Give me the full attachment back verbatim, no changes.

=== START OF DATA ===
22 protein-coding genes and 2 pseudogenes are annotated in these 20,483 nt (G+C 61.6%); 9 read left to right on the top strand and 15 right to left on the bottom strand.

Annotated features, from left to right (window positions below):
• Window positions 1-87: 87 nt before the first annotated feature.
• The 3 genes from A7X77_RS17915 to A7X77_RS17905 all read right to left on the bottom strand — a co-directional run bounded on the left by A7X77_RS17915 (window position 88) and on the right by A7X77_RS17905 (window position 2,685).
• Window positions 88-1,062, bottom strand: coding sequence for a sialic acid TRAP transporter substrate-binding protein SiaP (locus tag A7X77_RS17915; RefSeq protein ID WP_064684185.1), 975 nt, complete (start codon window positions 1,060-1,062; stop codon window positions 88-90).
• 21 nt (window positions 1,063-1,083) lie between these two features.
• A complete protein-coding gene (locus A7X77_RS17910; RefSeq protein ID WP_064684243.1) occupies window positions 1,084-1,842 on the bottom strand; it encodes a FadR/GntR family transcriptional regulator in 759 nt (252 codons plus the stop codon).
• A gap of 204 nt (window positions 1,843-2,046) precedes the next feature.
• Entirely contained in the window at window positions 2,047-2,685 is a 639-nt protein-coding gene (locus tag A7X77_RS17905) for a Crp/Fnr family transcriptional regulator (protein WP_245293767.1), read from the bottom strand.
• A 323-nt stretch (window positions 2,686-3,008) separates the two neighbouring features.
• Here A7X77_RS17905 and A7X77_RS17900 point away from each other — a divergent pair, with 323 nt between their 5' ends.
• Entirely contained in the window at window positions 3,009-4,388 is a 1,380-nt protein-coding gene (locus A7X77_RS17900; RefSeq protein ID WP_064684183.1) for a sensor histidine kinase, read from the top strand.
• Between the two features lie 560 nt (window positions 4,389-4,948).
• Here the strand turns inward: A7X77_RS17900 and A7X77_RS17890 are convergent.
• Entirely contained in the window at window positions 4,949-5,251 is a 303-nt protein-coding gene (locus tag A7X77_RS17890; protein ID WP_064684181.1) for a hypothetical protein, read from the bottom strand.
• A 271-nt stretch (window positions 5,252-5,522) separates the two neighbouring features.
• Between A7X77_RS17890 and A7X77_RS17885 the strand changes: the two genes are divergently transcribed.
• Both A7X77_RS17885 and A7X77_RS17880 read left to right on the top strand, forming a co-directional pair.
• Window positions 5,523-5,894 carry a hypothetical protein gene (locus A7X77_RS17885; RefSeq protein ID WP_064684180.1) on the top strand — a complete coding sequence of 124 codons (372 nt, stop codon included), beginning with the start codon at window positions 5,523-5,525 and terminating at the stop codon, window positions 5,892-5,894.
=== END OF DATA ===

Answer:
22 protein-coding genes and 2 pseudogenes are annotated in these 20,483 nt (G+C 61.6%); 9 read left to right on the top strand and 15 right to left on the bottom strand.

Annotated features, from left to right (window positions below):
• Window positions 1-87: 87 nt before the first annotated feature.
• The 3 genes from A7X77_RS17915 to A7X77_RS17905 all read right to left on the bottom strand — a co-directional run bounded on the left by A7X77_RS17915 (window position 88) and on the right by A7X77_RS17905 (window position 2,685).
• Window positions 88-1,062, bottom strand: coding sequence for a sialic acid TRAP transporter substrate-binding protein SiaP (locus tag A7X77_RS17915; RefSeq protein ID WP_064684185.1), 975 nt, complete (start codon window positions 1,060-1,062; stop codon window positions 88-90).
• 21 nt (window positions 1,063-1,083) lie between these two features.
• A complete protein-coding gene (locus A7X77_RS17910; RefSeq protein ID WP_064684243.1) occupies window positions 1,084-1,842 on the bottom strand; it encodes a FadR/GntR family transcriptional regulator in 759 nt (252 codons plus the stop codon).
• A gap of 204 nt (window positions 1,843-2,046) precedes the next feature.
• Entirely contained in the window at window positions 2,047-2,685 is a 639-nt protein-coding gene (locus tag A7X77_RS17905) for a Crp/Fnr family transcriptional regulator (protein WP_245293767.1), read from the bottom strand.
• A 323-nt stretch (window positions 2,686-3,008) separates the two neighbouring features.
• Here A7X77_RS17905 and A7X77_RS17900 point away from each other — a divergent pair, with 323 nt between their 5' ends.
• Entirely contained in the window at window positions 3,009-4,388 is a 1,380-nt protein-coding gene (locus A7X77_RS17900; RefSeq protein ID WP_064684183.1) for a sensor histidine kinase, read from the top strand.
• Between the two features lie 560 nt (window positions 4,389-4,948).
• Here the strand turns inward: A7X77_RS17900 and A7X77_RS17890 are convergent.
• Entirely contained in the window at window positions 4,949-5,251 is a 303-nt protein-coding gene (locus tag A7X77_RS17890; protein ID WP_064684181.1) for a hypothetical protein, read from the bottom strand.
• A 271-nt stretch (window positions 5,252-5,522) separates the two neighbouring features.
• Between A7X77_RS17890 and A7X77_RS17885 the strand changes: the two genes are divergently transcribed.
• Both A7X77_RS17885 and A7X77_RS17880 read left to right on the top strand, forming a co-directional pair.
• Window positions 5,523-5,894 carry a hypothetical protein gene (locus A7X77_RS17885; RefSeq protein ID WP_064684180.1) on the top strand — a complete coding sequence of 124 codons (372 nt, stop codon included), beginning with the start codon at window positions 5,523-5,525 and terminating at the stop codon, window positions 5,892-5,894.